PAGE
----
Hulu Could Dominate Video Streaming, When Management Wakes Up
Hulu, however, operates from a different strategically competitive position, as I see the landscape. In case you did not know, Hulu ownership splits between its employees, Providence Equity Partners and old guard media members Disney (DIS) , News Corp. (NWSA) and Comcast's (CMCSA) NBC Universal. Bloomberg reports that Providence Equity is selling it's 10% stake to the big three.
Hulu appeared to take my advice last year. In September, I suggested the company take down the "For Sale" sign and put Netflix out of business:
Hulu should become the one-stop shop for online (and mobile) viewing of all video content, just like cable and satellite have become, as traditional delivery methods. It would benefit every programmer under the sun to become part owner of Hulu and provide its content to what would be a greatly enhanced joint effort. And the cable/satellite operators could join on in a cross-promotional effort to keep both traditional and new content delivery systems alive while providing the opportunity to sell prolific advertising packages across platforms.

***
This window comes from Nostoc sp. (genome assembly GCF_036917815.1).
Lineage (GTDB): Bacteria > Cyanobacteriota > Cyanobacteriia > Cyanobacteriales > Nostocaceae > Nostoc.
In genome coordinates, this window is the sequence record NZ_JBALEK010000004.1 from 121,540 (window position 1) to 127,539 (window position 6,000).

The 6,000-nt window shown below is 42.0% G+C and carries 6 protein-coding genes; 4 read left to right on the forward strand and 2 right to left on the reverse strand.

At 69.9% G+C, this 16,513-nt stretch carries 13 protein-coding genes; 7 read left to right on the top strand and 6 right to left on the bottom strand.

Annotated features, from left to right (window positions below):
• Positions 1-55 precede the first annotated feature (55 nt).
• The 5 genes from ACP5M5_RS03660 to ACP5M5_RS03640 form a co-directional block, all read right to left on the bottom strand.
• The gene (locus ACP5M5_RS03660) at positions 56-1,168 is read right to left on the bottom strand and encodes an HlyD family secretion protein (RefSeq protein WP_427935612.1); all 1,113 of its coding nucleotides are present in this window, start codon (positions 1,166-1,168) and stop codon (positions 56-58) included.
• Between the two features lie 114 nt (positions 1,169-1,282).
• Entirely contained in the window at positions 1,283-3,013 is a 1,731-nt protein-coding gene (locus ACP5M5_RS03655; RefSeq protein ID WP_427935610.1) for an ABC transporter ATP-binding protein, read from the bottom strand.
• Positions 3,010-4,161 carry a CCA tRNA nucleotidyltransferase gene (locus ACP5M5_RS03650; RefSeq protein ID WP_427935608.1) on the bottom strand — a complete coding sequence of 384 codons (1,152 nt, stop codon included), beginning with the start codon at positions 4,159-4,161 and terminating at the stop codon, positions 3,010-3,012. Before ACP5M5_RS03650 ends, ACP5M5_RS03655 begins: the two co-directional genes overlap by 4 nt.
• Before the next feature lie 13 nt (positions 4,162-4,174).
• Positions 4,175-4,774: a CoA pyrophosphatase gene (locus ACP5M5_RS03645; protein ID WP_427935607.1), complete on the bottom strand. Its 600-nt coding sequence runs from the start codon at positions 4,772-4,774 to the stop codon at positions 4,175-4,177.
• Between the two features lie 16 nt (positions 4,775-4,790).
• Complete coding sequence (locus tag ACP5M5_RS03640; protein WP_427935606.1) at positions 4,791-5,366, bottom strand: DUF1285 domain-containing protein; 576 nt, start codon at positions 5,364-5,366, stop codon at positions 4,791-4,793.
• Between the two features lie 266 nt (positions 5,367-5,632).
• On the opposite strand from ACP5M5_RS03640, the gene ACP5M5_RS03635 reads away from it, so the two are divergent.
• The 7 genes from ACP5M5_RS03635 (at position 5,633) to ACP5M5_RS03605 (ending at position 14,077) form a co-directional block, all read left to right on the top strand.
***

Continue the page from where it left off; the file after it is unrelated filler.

One month later, Hulu took itself off of the market. The company has yet to really make any serious moves to do away with Netflix and dominate video streaming once and for all.
The primary explanation for the inaction might just be the stark reality that Netflix is so weak it will, sooner rather than later, do away with itself. As I have argued, that's probably one reason why Time Warner (TWX) does not squash them. There's no need to make the effort.
I also have to assume that the old guard members have a difficult time getting on the same page. They likely have differing opinions on exactly how much streaming content they should offer, when and at what price. Companies like Disney and News Corp. probably diverge on the issue of how to best protect cable and satellite television franchises. So while the situation is not without issues, for the sake of their respective futures, the old guards need to move more aggressively.
Netflix's Reed Hastings is correct -- streaming is the future. However, I have seen the future of streaming and it's name is not Netflix. Things will shake out one of two ways:
A fast-growing collection of the disparate TV Everywhere efforts we have now; or
A one-stop shop for streaming video.
I favor the second scenario.